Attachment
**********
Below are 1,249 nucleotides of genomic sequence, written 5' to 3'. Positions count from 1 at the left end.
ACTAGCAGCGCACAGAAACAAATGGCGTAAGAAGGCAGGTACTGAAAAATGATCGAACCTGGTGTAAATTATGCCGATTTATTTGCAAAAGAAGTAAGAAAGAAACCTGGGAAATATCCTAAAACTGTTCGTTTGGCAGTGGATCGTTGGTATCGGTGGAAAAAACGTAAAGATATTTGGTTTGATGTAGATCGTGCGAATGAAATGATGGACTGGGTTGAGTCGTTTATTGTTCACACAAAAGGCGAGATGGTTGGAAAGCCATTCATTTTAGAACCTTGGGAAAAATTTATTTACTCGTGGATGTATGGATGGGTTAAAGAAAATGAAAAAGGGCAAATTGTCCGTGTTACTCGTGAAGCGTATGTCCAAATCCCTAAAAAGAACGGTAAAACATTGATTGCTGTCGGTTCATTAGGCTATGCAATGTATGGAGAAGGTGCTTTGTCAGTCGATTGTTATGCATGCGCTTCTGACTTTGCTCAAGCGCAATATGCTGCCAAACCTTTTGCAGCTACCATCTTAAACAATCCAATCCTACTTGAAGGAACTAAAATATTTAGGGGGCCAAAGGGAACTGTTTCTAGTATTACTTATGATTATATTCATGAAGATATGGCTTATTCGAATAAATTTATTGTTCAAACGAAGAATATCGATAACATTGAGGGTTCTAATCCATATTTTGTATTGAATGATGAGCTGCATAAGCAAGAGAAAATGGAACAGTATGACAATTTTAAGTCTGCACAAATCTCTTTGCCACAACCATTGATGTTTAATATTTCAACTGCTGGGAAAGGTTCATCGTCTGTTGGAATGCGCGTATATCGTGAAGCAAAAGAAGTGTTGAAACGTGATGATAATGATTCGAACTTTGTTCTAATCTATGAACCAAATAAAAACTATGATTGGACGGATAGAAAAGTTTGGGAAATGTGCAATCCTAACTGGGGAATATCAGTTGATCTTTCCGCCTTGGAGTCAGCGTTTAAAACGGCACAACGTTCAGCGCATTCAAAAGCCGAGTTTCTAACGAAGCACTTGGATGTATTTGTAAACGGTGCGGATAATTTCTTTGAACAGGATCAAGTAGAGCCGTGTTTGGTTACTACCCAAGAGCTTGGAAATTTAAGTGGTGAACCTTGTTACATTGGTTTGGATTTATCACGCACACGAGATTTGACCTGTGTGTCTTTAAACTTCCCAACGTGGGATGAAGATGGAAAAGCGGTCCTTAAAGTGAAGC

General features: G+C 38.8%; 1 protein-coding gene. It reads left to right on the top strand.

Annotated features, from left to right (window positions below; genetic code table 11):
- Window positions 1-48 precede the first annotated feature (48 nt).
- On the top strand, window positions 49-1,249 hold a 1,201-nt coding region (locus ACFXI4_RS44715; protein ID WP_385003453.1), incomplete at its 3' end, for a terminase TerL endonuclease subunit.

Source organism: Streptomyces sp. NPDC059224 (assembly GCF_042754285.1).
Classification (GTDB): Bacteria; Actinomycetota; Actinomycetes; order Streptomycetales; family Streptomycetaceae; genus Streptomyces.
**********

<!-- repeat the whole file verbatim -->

Below are 1,249 nucleotides of genomic sequence, written 5' to 3'. Positions count from 1 at the left end.
ACTAGCAGCGCACAGAAACAAATGGCGTAAGAAGGCAGGTACTGAAAAATGATCGAACCTGGTGTAAATTATGCCGATTTATTTGCAAAAGAAGTAAGAAAGAAACCTGGGAAATATCCTAAAACTGTTCGTTTGGCAGTGGATCGTTGGTATCGGTGGAAAAAACGTAAAGATATTTGGTTTGATGTAGATCGTGCGAATGAAATGATGGACTGGGTTGAGTCGTTTATTGTTCACACAAAAGGCGAGATGGTTGGAAAGCCATTCATTTTAGAACCTTGGGAAAAATTTATTTACTCGTGGATGTATGGATGGGTTAAAGAAAATGAAAAAGGGCAAATTGTCCGTGTTACTCGTGAAGCGTATGTCCAAATCCCTAAAAAGAACGGTAAAACATTGATTGCTGTCGGTTCATTAGGCTATGCAATGTATGGAGAAGGTGCTTTGTCAGTCGATTGTTATGCATGCGCTTCTGACTTTGCTCAAGCGCAATATGCTGCCAAACCTTTTGCAGCTACCATCTTAAACAATCCAATCCTACTTGAAGGAACTAAAATATTTAGGGGGCCAAAGGGAACTGTTTCTAGTATTACTTATGATTATATTCATGAAGATATGGCTTATTCGAATAAATTTATTGTTCAAACGAAGAATATCGATAACATTGAGGGTTCTAATCCATATTTTGTATTGAATGATGAGCTGCATAAGCAAGAGAAAATGGAACAGTATGACAATTTTAAGTCTGCACAAATCTCTTTGCCACAACCATTGATGTTTAATATTTCAACTGCTGGGAAAGGTTCATCGTCTGTTGGAATGCGCGTATATCGTGAAGCAAAAGAAGTGTTGAAACGTGATGATAATGATTCGAACTTTGTTCTAATCTATGAACCAAATAAAAACTATGATTGGACGGATAGAAAAGTTTGGGAAATGTGCAATCCTAACTGGGGAATATCAGTTGATCTTTCCGCCTTGGAGTCAGCGTTTAAAACGGCACAACGTTCAGCGCATTCAAAAGCCGAGTTTCTAACGAAGCACTTGGATGTATTTGTAAACGGTGCGGATAATTTCTTTGAACAGGATCAAGTAGAGCCGTGTTTGGTTACTACCCAAGAGCTTGGAAATTTAAGTGGTGAACCTTGTTACATTGGTTTGGATTTATCACGCACACGAGATTTGACCTGTGTGTCTTTAAACTTCCCAACGTGGGATGAAGATGGAAAAGCGGTCCTTAAAGTGAAGC

General features: G+C 38.8%; 1 protein-coding gene. It reads left to right on the top strand.

Annotated features, from left to right (window positions below; genetic code table 11):
- Window positions 1-48 precede the first annotated feature (48 nt).
- On the top strand, window positions 49-1,249 hold a 1,201-nt coding region (locus ACFXI4_RS44715; protein ID WP_385003453.1), incomplete at its 3' end, for a terminase TerL endonuclease subunit.

Source organism: Streptomyces sp. NPDC059224 (assembly GCF_042754285.1).
Classification (GTDB): Bacteria; Actinomycetota; Actinomycetes; order Streptomycetales; family Streptomycetaceae; genus Streptomyces.